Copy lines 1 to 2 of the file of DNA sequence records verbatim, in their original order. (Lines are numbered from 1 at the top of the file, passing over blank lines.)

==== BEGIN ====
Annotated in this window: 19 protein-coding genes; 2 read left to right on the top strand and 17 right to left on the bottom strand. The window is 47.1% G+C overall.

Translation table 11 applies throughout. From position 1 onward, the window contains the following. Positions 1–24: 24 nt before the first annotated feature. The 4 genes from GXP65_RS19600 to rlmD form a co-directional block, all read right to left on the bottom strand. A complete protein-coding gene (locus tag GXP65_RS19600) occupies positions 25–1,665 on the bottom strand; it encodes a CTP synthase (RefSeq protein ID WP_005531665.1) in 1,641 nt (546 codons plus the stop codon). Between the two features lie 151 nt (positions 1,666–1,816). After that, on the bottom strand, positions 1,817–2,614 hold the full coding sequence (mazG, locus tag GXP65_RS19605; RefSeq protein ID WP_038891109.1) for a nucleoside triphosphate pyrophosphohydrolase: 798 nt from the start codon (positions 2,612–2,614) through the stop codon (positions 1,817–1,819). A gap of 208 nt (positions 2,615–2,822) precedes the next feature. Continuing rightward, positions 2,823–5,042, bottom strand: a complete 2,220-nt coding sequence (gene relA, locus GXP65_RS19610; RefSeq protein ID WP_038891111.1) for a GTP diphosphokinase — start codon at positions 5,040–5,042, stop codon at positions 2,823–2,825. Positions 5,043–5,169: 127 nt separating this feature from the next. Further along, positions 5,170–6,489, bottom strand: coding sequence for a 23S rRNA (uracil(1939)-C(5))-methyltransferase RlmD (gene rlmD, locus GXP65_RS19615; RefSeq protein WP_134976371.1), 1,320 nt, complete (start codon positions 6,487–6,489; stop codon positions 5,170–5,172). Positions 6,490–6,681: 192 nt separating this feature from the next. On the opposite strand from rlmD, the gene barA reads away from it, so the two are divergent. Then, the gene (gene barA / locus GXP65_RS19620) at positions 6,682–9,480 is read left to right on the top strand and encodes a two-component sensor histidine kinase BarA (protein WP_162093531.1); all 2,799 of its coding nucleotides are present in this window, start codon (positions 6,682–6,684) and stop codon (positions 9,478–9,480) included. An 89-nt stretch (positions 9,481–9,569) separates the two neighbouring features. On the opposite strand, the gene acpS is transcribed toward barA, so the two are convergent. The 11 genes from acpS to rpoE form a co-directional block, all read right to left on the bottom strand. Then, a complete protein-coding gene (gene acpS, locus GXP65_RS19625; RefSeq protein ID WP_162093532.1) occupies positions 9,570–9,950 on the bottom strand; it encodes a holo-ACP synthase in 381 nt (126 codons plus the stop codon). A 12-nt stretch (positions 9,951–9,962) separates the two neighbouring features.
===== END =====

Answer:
Annotated in this window: 19 protein-coding genes; 2 read left to right on the top strand and 17 right to left on the bottom strand. The window is 47.1% G+C overall.

Translation table 11 applies throughout. From position 1 onward, the window contains the following. Positions 1–24: 24 nt before the first annotated feature. The 4 genes from GXP65_RS19600 to rlmD form a co-directional block, all read right to left on the bottom strand. A complete protein-coding gene (locus tag GXP65_RS19600) occupies positions 25–1,665 on the bottom strand; it encodes a CTP synthase (RefSeq protein ID WP_005531665.1) in 1,641 nt (546 codons plus the stop codon). Between the two features lie 151 nt (positions 1,666–1,816). After that, on the bottom strand, positions 1,817–2,614 hold the full coding sequence (mazG, locus tag GXP65_RS19605; RefSeq protein ID WP_038891109.1) for a nucleoside triphosphate pyrophosphohydrolase: 798 nt from the start codon (positions 2,612–2,614) through the stop codon (positions 1,817–1,819). A gap of 208 nt (positions 2,615–2,822) precedes the next feature. Continuing rightward, positions 2,823–5,042, bottom strand: a complete 2,220-nt coding sequence (gene relA, locus GXP65_RS19610; RefSeq protein ID WP_038891111.1) for a GTP diphosphokinase — start codon at positions 5,040–5,042, stop codon at positions 2,823–2,825. Positions 5,043–5,169: 127 nt separating this feature from the next. Further along, positions 5,170–6,489, bottom strand: coding sequence for a 23S rRNA (uracil(1939)-C(5))-methyltransferase RlmD (gene rlmD, locus GXP65_RS19615; RefSeq protein WP_134976371.1), 1,320 nt, complete (start codon positions 6,487–6,489; stop codon positions 5,170–5,172). Positions 6,490–6,681: 192 nt separating this feature from the next. On the opposite strand from rlmD, the gene barA reads away from it, so the two are divergent. Then, the gene (gene barA / locus GXP65_RS19620) at positions 6,682–9,480 is read left to right on the top strand and encodes a two-component sensor histidine kinase BarA (protein WP_162093531.1); all 2,799 of its coding nucleotides are present in this window, start codon (positions 6,682–6,684) and stop codon (positions 9,478–9,480) included. An 89-nt stretch (positions 9,481–9,569) separates the two neighbouring features. On the opposite strand, the gene acpS is transcribed toward barA, so the two are convergent. The 11 genes from acpS to rpoE form a co-directional block, all read right to left on the bottom strand. Then, a complete protein-coding gene (gene acpS, locus GXP65_RS19625; RefSeq protein ID WP_162093532.1) occupies positions 9,570–9,950 on the bottom strand; it encodes a holo-ACP synthase in 381 nt (126 codons plus the stop codon). A 12-nt stretch (positions 9,951–9,962) separates the two neighbouring features.